As examples we will deal with the positions of the International Socialist Tendency (IST, which is led by Alex Callinicos’s Socialist Workers Party, SWP, in Britain), the Committee for a Workers International (CWI, which is led by Peter Taffee’s Socialist Party in Britain) and the International Marxist Tendency (IMT, led by Alan Woods’s Socialist Appeal in Britain and Lal Khan’s The Struggle in Pakistan). We will also discuss the arguments of the British-based Committee for Marxist Revival (CMR), respective to its main component, the exiled Iranian Revolutionary Marxists’ Tendency (IMRT) which is also related to the Turkish group Marxist Tutum. These comrades published a polemic against the RCIT in early 2012 which was also translated into the French language and published by L’Etincelle, a former faction of the centrist Lutte ouvrière which is currently working inside the New Anticapitalist Party (NPA) in France. (2)
The purpose of this book is therefore to defend the Leninist theory of imperialism in particular on the position of the semi-colonial world in the world system, to prove its validity in the analysis of the past decades against the centrist critiques and to analyse the changes and new developments which have taken place in the forms of imperialist super-exploitation and oppression.
We will also analyze the emergence of a new imperialist power – China. We in the RCIT consider this book as a contribution to an overdue discussion. On one hand such a discussion is urgent given the need to update the scientific analyses of Marxism. On the other hand we consider it as fundamentally important that revolutionaries possess a clear theoretical compass to take a consistent working class stance in the various conflicts and wars between the imperialist powers and semi-colonial countries.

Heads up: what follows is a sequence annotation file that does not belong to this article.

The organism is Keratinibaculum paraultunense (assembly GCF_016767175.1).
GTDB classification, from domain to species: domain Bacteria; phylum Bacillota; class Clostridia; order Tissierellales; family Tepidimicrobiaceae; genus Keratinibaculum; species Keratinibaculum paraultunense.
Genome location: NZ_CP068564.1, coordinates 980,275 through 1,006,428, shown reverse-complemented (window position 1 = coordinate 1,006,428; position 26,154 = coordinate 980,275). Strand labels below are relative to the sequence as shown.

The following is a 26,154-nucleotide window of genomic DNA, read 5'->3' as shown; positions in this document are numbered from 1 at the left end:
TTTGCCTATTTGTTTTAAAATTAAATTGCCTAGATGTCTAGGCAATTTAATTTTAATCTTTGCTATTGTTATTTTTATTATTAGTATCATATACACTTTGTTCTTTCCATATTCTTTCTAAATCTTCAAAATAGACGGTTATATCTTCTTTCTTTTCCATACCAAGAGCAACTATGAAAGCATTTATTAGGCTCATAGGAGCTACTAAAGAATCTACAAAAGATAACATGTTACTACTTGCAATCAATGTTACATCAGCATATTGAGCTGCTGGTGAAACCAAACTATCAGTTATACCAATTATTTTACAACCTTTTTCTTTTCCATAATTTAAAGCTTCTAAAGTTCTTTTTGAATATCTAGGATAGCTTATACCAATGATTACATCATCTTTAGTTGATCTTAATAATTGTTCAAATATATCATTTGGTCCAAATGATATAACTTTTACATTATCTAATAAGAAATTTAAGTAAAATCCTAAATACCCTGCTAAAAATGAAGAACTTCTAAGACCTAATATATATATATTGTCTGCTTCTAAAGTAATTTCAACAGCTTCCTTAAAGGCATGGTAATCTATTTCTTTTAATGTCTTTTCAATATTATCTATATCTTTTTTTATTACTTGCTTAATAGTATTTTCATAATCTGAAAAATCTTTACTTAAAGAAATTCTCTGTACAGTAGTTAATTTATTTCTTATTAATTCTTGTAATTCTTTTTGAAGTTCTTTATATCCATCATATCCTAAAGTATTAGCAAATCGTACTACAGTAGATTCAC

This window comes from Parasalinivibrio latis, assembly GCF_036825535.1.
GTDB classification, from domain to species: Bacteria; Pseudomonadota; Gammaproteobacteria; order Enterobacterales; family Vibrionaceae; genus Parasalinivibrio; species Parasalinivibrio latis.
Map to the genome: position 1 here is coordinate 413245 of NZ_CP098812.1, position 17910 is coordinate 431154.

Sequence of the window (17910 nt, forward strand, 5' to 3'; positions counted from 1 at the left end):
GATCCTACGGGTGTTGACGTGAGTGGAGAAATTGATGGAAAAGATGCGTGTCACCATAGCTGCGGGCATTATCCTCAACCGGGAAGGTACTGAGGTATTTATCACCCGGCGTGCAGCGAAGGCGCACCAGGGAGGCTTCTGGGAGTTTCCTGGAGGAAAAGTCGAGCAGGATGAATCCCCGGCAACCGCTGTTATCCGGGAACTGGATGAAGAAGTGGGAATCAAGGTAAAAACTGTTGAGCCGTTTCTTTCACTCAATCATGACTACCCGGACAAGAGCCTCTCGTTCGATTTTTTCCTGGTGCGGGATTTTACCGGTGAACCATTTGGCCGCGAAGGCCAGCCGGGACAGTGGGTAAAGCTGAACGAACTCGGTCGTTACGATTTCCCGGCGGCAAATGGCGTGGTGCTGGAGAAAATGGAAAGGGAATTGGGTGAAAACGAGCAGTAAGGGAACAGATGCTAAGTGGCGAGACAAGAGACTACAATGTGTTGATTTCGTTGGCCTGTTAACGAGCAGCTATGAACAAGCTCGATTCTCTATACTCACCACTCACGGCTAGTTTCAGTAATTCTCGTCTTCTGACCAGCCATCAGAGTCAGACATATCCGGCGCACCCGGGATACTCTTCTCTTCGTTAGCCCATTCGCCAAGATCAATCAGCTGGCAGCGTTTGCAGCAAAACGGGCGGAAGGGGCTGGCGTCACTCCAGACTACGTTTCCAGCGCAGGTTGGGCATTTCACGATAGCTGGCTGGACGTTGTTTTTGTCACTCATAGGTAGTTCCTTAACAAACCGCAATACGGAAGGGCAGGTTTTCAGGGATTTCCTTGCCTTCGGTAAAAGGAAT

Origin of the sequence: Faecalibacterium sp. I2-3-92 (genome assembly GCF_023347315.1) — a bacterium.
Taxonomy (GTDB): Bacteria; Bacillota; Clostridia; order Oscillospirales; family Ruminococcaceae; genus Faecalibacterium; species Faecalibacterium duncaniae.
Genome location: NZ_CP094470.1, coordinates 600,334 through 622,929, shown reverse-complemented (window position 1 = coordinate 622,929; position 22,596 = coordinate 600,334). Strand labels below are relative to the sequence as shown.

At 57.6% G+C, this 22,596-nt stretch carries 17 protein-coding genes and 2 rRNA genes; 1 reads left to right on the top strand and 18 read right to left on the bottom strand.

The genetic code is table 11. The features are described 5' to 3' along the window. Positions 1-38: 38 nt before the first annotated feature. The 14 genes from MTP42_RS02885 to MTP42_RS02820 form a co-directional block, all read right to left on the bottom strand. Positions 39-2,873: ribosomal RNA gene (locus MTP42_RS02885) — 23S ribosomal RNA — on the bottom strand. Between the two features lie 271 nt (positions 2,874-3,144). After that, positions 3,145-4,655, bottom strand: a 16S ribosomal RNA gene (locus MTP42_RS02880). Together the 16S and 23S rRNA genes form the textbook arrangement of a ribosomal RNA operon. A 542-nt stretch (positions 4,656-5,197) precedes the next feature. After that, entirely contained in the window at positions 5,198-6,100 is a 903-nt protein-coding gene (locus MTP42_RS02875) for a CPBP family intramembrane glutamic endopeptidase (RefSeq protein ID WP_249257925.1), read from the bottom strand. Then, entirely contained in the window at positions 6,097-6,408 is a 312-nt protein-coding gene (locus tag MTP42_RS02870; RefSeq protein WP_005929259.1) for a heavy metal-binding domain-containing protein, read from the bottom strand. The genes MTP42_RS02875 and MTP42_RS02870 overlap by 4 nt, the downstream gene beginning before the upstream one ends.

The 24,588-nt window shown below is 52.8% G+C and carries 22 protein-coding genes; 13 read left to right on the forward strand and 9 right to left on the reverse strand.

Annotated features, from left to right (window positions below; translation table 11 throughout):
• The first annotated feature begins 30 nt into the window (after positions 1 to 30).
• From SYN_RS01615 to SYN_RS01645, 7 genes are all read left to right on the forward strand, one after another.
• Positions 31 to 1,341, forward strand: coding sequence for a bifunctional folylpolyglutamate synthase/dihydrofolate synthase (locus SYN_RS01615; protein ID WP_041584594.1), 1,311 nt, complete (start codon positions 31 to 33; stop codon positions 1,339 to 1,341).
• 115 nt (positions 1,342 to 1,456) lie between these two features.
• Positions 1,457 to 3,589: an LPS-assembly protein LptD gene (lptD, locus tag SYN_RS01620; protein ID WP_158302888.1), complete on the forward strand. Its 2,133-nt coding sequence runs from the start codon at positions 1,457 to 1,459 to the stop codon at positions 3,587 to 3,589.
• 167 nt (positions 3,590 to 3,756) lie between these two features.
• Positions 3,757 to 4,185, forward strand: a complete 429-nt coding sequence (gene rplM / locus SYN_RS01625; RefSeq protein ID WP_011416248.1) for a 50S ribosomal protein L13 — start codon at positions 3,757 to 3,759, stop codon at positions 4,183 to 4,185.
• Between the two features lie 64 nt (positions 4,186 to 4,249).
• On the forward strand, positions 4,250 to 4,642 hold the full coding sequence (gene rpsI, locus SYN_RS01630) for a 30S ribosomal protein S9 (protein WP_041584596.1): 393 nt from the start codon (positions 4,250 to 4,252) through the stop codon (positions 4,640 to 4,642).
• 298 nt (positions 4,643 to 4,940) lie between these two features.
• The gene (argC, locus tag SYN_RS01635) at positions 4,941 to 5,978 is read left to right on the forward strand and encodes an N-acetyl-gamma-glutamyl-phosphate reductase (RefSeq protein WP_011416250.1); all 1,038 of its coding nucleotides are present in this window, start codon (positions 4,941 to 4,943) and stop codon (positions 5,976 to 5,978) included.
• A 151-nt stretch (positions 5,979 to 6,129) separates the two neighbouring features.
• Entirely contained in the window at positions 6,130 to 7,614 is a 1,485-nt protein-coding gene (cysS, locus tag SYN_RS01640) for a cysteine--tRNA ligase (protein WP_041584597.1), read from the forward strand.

Let me add another remark on the purpose of this book. As stated before we want to analyze the relationship between imperialist powers and monopolies and the semi-colonial world. We show the validity of the Leninist theory of decades. This is a scientific effort which demands a concrete study of the subject as well as of the Marxist theory. However, the book is not a purpose in itself. Marx stated in his famous Thesis on Feuerbach, “The philosophers have only interpreted the world, in various ways; the point, however, is to change it.” (3)
Therefore, if some readers of this book will accuse the author of not being “neutral” and “objective”, I plead guilty. In fact, a Marxist can not be neutral, he or she must partisan. He or she stands on the point of view of the working class. As Lenin once stated in one of his first works: "On the other hand, materialism includes partisanship, so to speak, and enjoins the direct and open adoption of the standpoint of a definite social group in any assessment of events.“ (4)